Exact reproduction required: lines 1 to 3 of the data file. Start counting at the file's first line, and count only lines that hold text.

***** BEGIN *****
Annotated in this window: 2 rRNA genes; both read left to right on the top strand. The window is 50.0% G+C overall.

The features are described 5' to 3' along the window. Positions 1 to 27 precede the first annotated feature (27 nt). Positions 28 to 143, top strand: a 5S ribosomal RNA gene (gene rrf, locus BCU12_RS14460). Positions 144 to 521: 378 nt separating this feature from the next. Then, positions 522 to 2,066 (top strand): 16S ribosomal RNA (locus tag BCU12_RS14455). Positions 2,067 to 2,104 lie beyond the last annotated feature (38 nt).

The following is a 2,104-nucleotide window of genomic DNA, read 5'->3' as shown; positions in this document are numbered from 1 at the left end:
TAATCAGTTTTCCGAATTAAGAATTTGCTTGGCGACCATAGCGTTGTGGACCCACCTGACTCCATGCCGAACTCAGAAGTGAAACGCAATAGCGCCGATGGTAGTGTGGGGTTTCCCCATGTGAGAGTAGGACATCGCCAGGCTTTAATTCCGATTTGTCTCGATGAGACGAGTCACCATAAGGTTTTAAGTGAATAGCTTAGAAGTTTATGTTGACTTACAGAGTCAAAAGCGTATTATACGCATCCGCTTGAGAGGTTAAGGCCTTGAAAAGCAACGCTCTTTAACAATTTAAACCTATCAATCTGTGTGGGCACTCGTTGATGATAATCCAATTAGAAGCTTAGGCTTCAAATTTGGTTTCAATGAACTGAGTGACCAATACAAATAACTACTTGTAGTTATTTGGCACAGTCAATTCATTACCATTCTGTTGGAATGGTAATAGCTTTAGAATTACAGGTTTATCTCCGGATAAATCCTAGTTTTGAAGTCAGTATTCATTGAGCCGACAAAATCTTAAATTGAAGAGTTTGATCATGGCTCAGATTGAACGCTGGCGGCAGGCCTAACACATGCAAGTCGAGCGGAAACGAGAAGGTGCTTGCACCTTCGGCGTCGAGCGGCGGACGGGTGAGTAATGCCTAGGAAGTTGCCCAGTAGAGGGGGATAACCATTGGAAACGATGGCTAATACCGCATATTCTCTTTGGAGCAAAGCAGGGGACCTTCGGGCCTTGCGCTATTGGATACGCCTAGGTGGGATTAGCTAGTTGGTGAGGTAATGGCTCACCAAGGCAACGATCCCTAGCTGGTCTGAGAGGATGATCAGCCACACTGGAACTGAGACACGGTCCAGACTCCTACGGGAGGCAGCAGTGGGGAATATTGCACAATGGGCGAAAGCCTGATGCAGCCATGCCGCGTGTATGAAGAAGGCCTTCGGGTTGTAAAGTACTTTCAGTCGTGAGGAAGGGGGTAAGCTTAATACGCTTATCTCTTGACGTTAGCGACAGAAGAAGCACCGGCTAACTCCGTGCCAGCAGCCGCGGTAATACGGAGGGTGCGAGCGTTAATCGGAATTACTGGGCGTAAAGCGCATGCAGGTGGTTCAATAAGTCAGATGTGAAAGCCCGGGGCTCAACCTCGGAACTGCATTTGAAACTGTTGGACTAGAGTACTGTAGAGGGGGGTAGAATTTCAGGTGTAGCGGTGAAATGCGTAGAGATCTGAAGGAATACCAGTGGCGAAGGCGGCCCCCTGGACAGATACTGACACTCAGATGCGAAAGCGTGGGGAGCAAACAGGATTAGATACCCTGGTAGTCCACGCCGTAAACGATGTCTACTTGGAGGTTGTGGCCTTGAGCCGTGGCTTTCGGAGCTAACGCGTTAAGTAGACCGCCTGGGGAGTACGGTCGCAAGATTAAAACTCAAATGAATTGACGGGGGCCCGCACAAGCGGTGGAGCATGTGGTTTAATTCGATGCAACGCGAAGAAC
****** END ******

Annotated in this window: 2 rRNA genes; both read left to right on the top strand. The window is 50.0% G+C overall.

The features are described 5' to 3' along the window. Positions 1 to 27 precede the first annotated feature (27 nt). Positions 28 to 143, top strand: a 5S ribosomal RNA gene (gene rrf, locus BCU12_RS14460). Positions 144 to 521: 378 nt separating this feature from the next. Then, positions 522 to 2,066 (top strand): 16S ribosomal RNA (locus tag BCU12_RS14455). Positions 2,067 to 2,104 lie beyond the last annotated feature (38 nt).

The following is a 2,104-nucleotide window of genomic DNA, read 5'->3' as shown; positions in this document are numbered from 1 at the left end: